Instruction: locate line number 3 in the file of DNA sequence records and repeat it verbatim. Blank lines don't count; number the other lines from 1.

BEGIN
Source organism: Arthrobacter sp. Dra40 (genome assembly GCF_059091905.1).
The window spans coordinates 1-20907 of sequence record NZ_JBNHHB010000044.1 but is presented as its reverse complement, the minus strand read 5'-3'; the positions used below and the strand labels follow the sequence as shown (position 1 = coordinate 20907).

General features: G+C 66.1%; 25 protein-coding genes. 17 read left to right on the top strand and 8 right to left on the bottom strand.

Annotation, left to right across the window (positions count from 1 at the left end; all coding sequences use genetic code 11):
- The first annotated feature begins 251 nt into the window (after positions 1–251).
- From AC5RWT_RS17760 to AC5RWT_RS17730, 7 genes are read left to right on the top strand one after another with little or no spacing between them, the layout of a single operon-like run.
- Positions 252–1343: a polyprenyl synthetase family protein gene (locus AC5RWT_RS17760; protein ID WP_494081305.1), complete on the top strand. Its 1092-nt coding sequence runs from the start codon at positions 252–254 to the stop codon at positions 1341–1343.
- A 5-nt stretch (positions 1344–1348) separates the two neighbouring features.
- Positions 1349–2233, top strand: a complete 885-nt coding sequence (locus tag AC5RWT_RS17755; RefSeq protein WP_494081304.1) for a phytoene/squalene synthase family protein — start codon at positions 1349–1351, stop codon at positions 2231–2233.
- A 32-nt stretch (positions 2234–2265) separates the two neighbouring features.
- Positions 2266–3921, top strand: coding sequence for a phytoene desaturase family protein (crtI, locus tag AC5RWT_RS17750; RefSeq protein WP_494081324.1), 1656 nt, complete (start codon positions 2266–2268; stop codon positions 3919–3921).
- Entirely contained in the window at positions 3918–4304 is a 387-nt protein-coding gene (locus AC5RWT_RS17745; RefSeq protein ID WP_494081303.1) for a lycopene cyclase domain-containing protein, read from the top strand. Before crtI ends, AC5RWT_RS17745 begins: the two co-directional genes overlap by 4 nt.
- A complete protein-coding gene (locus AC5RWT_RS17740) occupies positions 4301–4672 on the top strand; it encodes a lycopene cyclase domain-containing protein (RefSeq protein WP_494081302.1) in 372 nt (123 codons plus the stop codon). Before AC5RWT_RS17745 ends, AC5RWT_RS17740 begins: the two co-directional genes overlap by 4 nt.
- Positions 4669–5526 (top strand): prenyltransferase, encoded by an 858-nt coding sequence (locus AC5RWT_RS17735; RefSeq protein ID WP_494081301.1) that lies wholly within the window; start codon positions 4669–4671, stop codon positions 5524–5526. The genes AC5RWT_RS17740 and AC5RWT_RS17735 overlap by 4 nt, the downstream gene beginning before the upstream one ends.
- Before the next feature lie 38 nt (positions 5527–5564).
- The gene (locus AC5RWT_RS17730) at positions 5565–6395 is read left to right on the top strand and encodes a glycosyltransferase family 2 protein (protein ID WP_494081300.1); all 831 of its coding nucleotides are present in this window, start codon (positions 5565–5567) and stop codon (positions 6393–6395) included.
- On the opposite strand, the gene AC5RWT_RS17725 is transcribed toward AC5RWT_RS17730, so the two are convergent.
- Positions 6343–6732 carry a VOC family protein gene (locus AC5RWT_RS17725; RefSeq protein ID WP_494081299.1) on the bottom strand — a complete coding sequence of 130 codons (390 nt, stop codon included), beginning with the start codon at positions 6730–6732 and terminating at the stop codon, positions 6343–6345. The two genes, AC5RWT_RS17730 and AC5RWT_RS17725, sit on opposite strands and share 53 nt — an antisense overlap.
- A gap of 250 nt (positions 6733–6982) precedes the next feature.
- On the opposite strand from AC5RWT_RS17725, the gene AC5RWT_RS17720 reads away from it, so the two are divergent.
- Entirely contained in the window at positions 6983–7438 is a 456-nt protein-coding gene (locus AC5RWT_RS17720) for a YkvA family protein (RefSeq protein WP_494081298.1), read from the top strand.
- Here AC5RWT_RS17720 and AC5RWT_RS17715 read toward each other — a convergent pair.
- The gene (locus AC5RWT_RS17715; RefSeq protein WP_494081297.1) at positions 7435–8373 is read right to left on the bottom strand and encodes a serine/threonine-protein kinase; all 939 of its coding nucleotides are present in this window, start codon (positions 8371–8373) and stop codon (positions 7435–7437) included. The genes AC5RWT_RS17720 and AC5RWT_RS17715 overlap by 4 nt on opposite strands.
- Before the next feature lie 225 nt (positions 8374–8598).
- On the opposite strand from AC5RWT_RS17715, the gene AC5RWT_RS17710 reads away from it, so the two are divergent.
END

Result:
General features: G+C 66.1%; 25 protein-coding genes. 17 read left to right on the top strand and 8 right to left on the bottom strand.